Reading and Running Like A Girl

Long before I started running, reading was my one true love. So much so that I am surrounded by books in my day job. I’m a library assistant at a super cool neighborhood branch of a public library system which has won awards on both a system wide and branch level. While I rock a lot of cardigans and sensible shoes, I have never shushed someone. Sorry to smash your stereotypes.

While I am typically a fiction reader (teen fiction for the win!), sometimes I take the odd bite out of a nonfiction book that tickles my fancy.

Enter Alexandra Heminsley’s Running Like a Girl: Notes on Learning to Run When I started running, I do what I always do: a quick search of my library catalog to see what’s out there. Heminsley’s book jumped out at me for obvious reasons. Jokes and struggles? Laughing and crying about running? Yes please. I loved this book so much I bought it.

I am going to start off by saying that if I were to write a book on running, it would essentially be this book. Besides the fact that, unlike Heminsley, I have NOT run a marathon… I feel the same way about my three half marathons. (And no, I am never planning on running 42.2 cause, let’s be honest, that’s too long…)

As I mentioned  before, I started my running journey in the spring of 2014. After being a relatively lazy child, even lazier adult, then nearly killing myself with intense crossfit-esque Jillian Michaels DVDS, I was not too keen on cardio in general. I have used all of the excuses possible to avoid running: I can’t run, I have asthma, My legs are too short, I’m really out of shape, I would only run if a bear was chasing me. On and on and on.  By this point, my partner had run three full marathons. I was just still just sitting on my butt.

So, I decided to give it a try. I downloaded the Couch to 5k app (Seriously! If you want to run, please do the same!)  The first run nearly killed me. The second one wasn’t much better. But after I rounded out the second week, it started to get easier. I signed up for a Color Me Rad. That was my motivation. It still sucked. I got sick and felt like I was back at square one again. However, during my run I walked for less than one minute and finished in about 29 minutes. Bad ass. The runners high kicked in. That night I signed up for a 10k.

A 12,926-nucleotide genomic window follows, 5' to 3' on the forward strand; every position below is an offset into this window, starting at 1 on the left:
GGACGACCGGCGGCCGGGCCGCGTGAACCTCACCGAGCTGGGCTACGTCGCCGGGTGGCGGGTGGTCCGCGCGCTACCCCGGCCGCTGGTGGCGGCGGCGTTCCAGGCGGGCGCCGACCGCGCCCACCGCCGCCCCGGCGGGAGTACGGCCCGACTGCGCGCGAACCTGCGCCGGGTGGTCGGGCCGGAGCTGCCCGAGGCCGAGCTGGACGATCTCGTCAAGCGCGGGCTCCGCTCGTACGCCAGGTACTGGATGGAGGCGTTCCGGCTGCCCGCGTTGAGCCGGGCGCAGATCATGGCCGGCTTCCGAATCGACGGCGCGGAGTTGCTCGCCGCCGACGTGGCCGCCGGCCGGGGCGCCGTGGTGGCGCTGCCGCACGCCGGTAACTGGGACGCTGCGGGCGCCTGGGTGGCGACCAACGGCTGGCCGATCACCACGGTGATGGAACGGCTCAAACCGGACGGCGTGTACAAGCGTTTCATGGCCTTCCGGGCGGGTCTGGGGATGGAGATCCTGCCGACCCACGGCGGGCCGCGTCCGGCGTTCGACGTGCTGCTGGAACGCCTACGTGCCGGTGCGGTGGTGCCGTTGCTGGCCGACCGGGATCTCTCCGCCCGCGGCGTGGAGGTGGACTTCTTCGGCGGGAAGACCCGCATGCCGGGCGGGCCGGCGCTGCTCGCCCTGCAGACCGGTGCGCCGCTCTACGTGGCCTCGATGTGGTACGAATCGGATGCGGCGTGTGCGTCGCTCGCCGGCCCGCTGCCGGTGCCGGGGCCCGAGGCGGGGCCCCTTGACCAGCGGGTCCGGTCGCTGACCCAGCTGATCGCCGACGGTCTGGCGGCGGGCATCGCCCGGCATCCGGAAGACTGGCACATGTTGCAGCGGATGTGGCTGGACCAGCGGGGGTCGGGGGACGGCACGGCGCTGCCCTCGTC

Getting to 10k was easier than getting to 5k. I did it, dominated it. Walked for about 30 seconds of my first full full 10k, and only because both of my feet went numb. I finished in an astonishing 1:01:58. Then I signed up for my next two 5k runs: a Night Race and a Turkey Trot complete with an adorable turkey themed metal.

I feel like Heminsley and I are kindred spirits, but she dove right in and signed up for a full marathon. Good on her. Running Like a Girl follows Alex through the trials and downfalls of training for racing, from physical to emotional. Interlaced with humour and brimming with reality, this is my kind of memoir.

Seriously, this is what hooked me.

Running is awful. It feels unnatural, unnecessary, painful. It can hijack you with breathlessness, cripple you with panic, and overwhelm you with self-conciousness. It isn’t a warm fire or a deep sofa or a cup of tea and a smile. It is cold and hard and unforgiving.

This is exactly how I felt when I started running. But then it got better. Not necessarily easier, because I am constantly pushing myself, but better. More rewarding. Fun. It clears my constantly worrying mind. It tames my competitive nature. It makes me stronger. I never in a million years thought I would be a runner.

But here I am. Laughing and smiling and complaining and hurting the whole way.

Happy running and happy reading 🙂

Some of the links below are affiliate links, which means that if you click on a product link, I may receive compensation. This compensation comes at no additional cost to you, and as always I only recommend products I trust!

Laurie Hynes is a participant in the Amazon Services LLC Associates Program, an affiliate advertising program designed to provide a means for sites to earn advertising fees by advertising and linking to Amazon.com.

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